The article is clearly written to mainly support the anti-Digital Sabbath arguement, and I am not necessarily in full agreement. But the case is spelled out in a very compelling manner, invoking, among others, Plato, who believed that writing would cause people to disconnect us from the people and places in our lives.
Indeed, the same was said about telephones (they would stop people from visiting their families) and TV (which would harm family interaction). The former is given as an example in the article, I trust as an example of how wrong the doom and gloom merchants have been about how every advance would adversely affect our lives.
I actually think that there was some validity to these arguments and the oldest people who any of us know would support the original theories to differing degrees.
Where I find the anti-digital Sabbath arguments put forth here to be particularly interesting, are when the author invokes the power of digital storytelling, and how projects such as [murmur] or Broadcastr, can actually give us a deeper connection to a place than we have ever had.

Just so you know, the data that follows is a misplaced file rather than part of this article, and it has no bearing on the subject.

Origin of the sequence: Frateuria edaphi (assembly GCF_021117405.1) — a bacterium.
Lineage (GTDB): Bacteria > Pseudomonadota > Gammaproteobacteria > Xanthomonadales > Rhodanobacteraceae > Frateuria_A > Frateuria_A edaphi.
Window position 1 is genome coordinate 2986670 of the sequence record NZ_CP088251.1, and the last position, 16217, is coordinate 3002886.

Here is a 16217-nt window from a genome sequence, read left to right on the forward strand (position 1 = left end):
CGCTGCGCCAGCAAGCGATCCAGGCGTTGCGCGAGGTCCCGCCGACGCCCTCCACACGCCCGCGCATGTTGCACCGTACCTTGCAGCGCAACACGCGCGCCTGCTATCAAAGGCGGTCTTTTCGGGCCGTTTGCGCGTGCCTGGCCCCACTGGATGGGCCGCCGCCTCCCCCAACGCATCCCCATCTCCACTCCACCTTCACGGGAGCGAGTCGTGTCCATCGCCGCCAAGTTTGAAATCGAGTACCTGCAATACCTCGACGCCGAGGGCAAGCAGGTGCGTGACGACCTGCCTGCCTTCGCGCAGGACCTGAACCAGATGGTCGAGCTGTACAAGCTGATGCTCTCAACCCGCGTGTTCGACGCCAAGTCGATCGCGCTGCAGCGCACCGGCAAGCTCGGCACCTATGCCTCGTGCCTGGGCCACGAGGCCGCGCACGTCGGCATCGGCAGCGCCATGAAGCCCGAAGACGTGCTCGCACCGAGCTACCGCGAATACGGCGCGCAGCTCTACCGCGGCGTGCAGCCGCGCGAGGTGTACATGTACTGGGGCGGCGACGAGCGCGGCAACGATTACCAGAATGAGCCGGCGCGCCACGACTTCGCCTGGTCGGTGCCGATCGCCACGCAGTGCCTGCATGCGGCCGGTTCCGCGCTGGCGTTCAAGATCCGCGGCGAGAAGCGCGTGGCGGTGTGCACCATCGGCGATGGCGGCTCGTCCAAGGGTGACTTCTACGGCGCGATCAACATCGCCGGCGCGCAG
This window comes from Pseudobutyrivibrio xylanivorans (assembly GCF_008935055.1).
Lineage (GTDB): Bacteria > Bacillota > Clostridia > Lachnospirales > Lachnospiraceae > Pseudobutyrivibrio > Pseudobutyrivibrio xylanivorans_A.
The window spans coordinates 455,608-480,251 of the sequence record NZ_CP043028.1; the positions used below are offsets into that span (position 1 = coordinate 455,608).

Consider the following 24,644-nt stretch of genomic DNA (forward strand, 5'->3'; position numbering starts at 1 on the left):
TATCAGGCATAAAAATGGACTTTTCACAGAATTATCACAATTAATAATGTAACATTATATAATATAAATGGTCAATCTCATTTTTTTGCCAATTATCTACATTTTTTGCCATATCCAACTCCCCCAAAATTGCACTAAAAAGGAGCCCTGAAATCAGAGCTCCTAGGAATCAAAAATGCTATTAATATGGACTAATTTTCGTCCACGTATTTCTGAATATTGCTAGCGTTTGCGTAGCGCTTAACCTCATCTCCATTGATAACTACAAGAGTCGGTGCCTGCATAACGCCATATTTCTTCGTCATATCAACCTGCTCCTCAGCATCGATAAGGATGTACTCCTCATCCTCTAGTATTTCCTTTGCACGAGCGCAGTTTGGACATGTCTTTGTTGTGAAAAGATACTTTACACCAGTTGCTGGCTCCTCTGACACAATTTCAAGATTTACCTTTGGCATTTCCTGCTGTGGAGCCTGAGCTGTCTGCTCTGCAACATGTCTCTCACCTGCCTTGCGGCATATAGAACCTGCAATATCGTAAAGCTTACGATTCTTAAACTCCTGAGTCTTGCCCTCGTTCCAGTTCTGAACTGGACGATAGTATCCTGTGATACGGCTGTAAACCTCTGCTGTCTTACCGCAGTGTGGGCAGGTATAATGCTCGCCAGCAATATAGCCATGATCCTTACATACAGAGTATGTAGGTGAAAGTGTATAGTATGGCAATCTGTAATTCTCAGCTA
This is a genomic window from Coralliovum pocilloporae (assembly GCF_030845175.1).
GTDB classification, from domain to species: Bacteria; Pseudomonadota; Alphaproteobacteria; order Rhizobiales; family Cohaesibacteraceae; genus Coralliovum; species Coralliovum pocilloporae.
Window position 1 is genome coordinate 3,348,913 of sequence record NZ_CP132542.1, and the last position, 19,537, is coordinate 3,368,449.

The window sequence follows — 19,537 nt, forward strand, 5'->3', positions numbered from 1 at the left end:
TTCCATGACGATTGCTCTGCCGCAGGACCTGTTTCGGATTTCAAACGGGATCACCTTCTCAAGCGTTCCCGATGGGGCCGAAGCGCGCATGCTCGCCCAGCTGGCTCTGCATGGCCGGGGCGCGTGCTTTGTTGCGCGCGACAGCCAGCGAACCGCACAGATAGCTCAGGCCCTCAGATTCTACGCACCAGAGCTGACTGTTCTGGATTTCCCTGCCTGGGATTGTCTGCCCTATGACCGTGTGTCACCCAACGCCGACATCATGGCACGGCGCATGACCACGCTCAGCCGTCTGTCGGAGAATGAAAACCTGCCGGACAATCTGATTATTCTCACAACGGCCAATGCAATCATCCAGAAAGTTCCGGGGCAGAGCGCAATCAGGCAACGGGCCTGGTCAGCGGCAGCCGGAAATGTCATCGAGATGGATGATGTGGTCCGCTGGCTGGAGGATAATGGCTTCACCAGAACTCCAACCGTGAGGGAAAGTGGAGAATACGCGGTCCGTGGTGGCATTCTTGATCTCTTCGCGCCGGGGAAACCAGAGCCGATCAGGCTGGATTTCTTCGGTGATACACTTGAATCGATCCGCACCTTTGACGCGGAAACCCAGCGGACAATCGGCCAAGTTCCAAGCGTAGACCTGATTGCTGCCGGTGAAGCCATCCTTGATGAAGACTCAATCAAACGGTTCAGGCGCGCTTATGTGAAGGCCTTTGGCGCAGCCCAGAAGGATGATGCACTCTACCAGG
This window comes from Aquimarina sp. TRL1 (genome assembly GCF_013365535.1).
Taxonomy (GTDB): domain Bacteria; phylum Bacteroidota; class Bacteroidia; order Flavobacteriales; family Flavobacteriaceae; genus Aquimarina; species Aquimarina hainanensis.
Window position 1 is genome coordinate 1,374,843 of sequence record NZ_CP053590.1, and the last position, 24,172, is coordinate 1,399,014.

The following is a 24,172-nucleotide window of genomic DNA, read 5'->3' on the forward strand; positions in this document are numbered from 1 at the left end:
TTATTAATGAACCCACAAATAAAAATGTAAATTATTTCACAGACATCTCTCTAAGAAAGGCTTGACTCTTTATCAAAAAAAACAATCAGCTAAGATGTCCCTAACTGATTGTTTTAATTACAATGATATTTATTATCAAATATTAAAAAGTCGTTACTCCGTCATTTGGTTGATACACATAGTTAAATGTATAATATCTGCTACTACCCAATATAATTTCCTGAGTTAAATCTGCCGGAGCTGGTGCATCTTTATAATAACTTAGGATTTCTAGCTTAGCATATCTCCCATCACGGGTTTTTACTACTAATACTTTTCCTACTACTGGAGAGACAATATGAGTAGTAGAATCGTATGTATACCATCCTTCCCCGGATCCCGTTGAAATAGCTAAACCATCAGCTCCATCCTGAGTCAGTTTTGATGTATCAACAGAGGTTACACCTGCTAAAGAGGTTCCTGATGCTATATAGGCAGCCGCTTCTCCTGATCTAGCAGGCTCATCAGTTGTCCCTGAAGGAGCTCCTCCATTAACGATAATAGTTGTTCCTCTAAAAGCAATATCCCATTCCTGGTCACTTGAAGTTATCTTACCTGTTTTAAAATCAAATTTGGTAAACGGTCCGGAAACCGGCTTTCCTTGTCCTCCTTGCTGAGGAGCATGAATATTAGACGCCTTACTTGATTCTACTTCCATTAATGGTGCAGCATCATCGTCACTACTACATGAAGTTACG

Farman is certainly understanding of those who feel that they need to ditch their devices for a day (or two) each week in order to reconnect with their families and perhaps other aspects of their lives that have suffered due to digital, technology and information overload. Ultimately though, he simply asks that everyone see the positive impact mobile media has had on our lives.
Curated by Jan Gordon covering "Mobile Marketing, Strategy and Beyond"
Read article here: [http://bit.ly/zRrbZj]